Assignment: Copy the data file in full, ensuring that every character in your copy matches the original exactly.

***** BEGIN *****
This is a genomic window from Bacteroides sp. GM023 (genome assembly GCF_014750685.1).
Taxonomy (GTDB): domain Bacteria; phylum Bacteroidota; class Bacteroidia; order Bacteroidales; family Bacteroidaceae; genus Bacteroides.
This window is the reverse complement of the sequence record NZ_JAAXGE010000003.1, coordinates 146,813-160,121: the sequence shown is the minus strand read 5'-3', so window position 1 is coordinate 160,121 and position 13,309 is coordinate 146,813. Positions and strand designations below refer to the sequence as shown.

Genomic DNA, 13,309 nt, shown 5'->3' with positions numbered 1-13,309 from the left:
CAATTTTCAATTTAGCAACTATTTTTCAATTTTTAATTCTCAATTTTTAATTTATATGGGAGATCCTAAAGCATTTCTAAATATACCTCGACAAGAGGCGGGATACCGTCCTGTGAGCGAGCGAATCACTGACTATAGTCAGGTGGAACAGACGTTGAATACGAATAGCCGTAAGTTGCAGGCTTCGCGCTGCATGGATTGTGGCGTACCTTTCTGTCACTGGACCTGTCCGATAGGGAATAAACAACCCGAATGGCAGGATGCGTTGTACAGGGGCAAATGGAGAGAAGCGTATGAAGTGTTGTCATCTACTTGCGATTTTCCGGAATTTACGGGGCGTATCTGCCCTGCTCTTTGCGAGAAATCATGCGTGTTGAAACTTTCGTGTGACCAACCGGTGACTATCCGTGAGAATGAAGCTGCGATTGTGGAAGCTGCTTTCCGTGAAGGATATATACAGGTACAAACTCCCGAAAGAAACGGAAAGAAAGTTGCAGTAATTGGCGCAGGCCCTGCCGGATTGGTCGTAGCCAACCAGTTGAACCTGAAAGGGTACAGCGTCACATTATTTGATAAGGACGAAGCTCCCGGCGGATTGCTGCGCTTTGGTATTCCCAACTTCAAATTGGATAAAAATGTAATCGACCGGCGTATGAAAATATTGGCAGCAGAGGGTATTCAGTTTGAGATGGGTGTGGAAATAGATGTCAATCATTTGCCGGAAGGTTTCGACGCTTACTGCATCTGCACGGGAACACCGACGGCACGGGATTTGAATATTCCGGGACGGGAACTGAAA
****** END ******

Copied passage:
This is a genomic window from Bacteroides sp. GM023 (genome assembly GCF_014750685.1).
Taxonomy (GTDB): domain Bacteria; phylum Bacteroidota; class Bacteroidia; order Bacteroidales; family Bacteroidaceae; genus Bacteroides.
This window is the reverse complement of the sequence record NZ_JAAXGE010000003.1, coordinates 146,813-160,121: the sequence shown is the minus strand read 5'-3', so window position 1 is coordinate 160,121 and position 13,309 is coordinate 146,813. Positions and strand designations below refer to the sequence as shown.

Genomic DNA, 13,309 nt, shown 5'->3' with positions numbered 1-13,309 from the left:
CAATTTTCAATTTAGCAACTATTTTTCAATTTTTAATTCTCAATTTTTAATTTATATGGGAGATCCTAAAGCATTTCTAAATATACCTCGACAAGAGGCGGGATACCGTCCTGTGAGCGAGCGAATCACTGACTATAGTCAGGTGGAACAGACGTTGAATACGAATAGCCGTAAGTTGCAGGCTTCGCGCTGCATGGATTGTGGCGTACCTTTCTGTCACTGGACCTGTCCGATAGGGAATAAACAACCCGAATGGCAGGATGCGTTGTACAGGGGCAAATGGAGAGAAGCGTATGAAGTGTTGTCATCTACTTGCGATTTTCCGGAATTTACGGGGCGTATCTGCCCTGCTCTTTGCGAGAAATCATGCGTGTTGAAACTTTCGTGTGACCAACCGGTGACTATCCGTGAGAATGAAGCTGCGATTGTGGAAGCTGCTTTCCGTGAAGGATATATACAGGTACAAACTCCCGAAAGAAACGGAAAGAAAGTTGCAGTAATTGGCGCAGGCCCTGCCGGATTGGTCGTAGCCAACCAGTTGAACCTGAAAGGGTACAGCGTCACATTATTTGATAAGGACGAAGCTCCCGGCGGATTGCTGCGCTTTGGTATTCCCAACTTCAAATTGGATAAAAATGTAATCGACCGGCGTATGAAAATATTGGCAGCAGAGGGTATTCAGTTTGAGATGGGTGTGGAAATAGATGTCAATCATTTGCCGGAAGGTTTCGACGCTTACTGCATCTGCACGGGAACACCGACGGCACGGGATTTGAATATTCCGGGACGGGAACTGAAA